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Are we close to the return of commercial supersonic flights?

Elijah Durojaiye 05/12/2024
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Boom Supersonic Overture

Image: Boom Supersonic

Usually, technology continually advances, yet commercial supersonic travel hasn't been a reality since the last Concord flight in 2003. While travelers in the 80s and 90s enjoyed commercial supersonic flights, it's difficult to come to terms with the fact that no such flight exists today.

Boom Supersonic Overture

Image: Boom Supersonic

Overture will use similar technology found in the XB-1. It's technology that's expected to ensure efficient supersonic flight, taking advantage of digitally optimized aerodynamics, advanced avionics, the use of carbon fiber composites, and an advanced supersonic propulsion system.

Running the test out of Mojave Air & Space Port, the same airport used for the first test flights for iconic aircrafts including the X-15, the Bell X-1, and the legendary SR-71 Blackbird, Boom reported success with all goals being met without incident. Could this be the beginning of the return of supersonic commercial travel? The people at Boom certainly believe this is the case. Everyone craving supersonic flight should be optimistic and eagerly anticipate what comes next.

But what's so exciting about supersonic travel? More than anything else, it's the reduced flight time. Crossing the Atlantic in significantly less time has to be a boon to vacationers and business travelers alike. Even the most enthusiastic air traveler must appreciate spending significantly less time in the air on long-distance flights.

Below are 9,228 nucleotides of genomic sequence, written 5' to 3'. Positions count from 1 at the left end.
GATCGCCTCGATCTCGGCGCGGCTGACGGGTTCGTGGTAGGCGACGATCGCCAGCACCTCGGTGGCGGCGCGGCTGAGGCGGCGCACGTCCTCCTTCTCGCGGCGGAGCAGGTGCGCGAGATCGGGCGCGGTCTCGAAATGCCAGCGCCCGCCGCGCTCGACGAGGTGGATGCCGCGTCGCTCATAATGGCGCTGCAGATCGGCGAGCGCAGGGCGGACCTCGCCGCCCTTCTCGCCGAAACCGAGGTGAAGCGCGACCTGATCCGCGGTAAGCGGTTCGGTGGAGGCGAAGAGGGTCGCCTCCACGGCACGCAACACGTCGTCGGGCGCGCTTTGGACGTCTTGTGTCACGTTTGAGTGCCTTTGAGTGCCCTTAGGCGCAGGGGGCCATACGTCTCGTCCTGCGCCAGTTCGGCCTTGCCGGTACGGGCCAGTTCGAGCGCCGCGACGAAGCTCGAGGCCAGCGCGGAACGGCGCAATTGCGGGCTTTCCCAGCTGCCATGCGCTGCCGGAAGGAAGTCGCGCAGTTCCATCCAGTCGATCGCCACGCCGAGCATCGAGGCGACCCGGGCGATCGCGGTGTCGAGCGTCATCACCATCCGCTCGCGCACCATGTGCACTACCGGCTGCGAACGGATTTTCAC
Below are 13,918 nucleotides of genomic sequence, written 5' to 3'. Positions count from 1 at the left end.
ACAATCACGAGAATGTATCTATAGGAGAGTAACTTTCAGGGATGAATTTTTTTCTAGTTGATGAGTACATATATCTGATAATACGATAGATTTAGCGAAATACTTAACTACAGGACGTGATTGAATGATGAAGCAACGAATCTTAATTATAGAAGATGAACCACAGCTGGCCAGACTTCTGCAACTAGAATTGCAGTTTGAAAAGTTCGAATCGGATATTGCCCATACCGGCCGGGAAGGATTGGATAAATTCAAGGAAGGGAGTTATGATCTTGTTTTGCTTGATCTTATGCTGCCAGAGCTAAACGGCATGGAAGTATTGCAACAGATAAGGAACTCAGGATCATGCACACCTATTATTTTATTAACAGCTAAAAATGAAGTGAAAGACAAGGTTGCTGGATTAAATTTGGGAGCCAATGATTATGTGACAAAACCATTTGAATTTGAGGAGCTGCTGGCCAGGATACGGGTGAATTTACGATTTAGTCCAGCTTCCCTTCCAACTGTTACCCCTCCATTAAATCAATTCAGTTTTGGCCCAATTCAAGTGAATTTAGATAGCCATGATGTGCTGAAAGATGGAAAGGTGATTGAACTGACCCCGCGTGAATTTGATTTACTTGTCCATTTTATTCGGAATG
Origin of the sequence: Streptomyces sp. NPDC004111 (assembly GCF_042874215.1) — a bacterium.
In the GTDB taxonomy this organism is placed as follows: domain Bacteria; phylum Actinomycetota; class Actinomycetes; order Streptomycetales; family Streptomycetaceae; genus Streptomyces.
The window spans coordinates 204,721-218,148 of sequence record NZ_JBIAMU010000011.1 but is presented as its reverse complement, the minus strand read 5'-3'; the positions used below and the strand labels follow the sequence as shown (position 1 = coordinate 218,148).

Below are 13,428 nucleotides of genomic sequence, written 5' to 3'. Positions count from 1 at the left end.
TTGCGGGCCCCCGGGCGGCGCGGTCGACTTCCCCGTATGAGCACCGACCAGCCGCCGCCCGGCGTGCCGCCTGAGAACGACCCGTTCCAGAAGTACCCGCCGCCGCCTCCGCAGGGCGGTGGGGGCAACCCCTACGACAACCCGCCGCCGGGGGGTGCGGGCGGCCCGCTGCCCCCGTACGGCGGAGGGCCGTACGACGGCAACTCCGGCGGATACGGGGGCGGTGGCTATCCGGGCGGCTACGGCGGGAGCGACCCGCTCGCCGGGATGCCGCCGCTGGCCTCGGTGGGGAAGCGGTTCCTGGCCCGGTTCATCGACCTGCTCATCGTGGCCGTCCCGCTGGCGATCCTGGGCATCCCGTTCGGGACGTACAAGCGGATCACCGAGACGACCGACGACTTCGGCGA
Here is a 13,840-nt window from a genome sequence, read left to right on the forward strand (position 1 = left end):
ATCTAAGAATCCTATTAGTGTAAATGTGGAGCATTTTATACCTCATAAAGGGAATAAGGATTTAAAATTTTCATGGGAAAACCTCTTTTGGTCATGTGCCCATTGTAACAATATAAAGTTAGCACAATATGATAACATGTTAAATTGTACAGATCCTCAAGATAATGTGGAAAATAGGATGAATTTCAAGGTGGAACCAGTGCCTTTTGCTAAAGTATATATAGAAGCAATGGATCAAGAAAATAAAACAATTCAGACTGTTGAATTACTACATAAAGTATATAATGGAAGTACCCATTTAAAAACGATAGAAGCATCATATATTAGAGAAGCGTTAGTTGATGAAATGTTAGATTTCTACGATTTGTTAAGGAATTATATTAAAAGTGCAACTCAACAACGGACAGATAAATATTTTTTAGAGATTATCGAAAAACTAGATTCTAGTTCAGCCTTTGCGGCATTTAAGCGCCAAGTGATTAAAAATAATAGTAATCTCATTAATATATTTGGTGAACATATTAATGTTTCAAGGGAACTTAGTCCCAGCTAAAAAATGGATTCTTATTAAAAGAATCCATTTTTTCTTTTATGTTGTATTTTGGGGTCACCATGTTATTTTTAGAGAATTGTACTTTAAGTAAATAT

Boom Supersonic Overture

Image: Boom Supersonic

While Boeing seems to have pushed aviation safety backward in recent history, it's refreshing to see that Boom Supersonic is placing safety first in every step of the development process. Overture is often referred to as an aircraft that's 'optimized for speed, safety and sustainability'.

Key features being developed include a vision system enhanced by augmented reality, clever use of computational fluid dynamics to ensure safe takeoff and landing, and generous use of carbon fiber composites to increase strength while facilitating weight reduction.

Overture is expected to have a capacity of 64-80 passengers, run on 100% sustainable aviation fuel, and travel at Mach 1.7 (close to two times the speed of current subsonic airliners), ensuring a New York to London flight time of less than four hours. The quoted speed doesn't match the concord's Mach 2.02 speed, but it is faster than Lockheed Martin's X-59 Quesst experimental aircraft, which is expected to travel at Mach 1.42.

Boom Supersonic Overture

Image: Boom Supersonic

It's not unreasonable to start imagining one sitting in an Overture aircraft sipping on a glass of Riesling from Domaine de la Romanée-Conti, knowing that the flight will be a short one (relatively speaking).

While traveling in decent comfort is an expectation we all have, the joy of safe arrival and getting on with the vacation or business at the destination is the whole point of the journey. The shorter that journey is, the better for us all.


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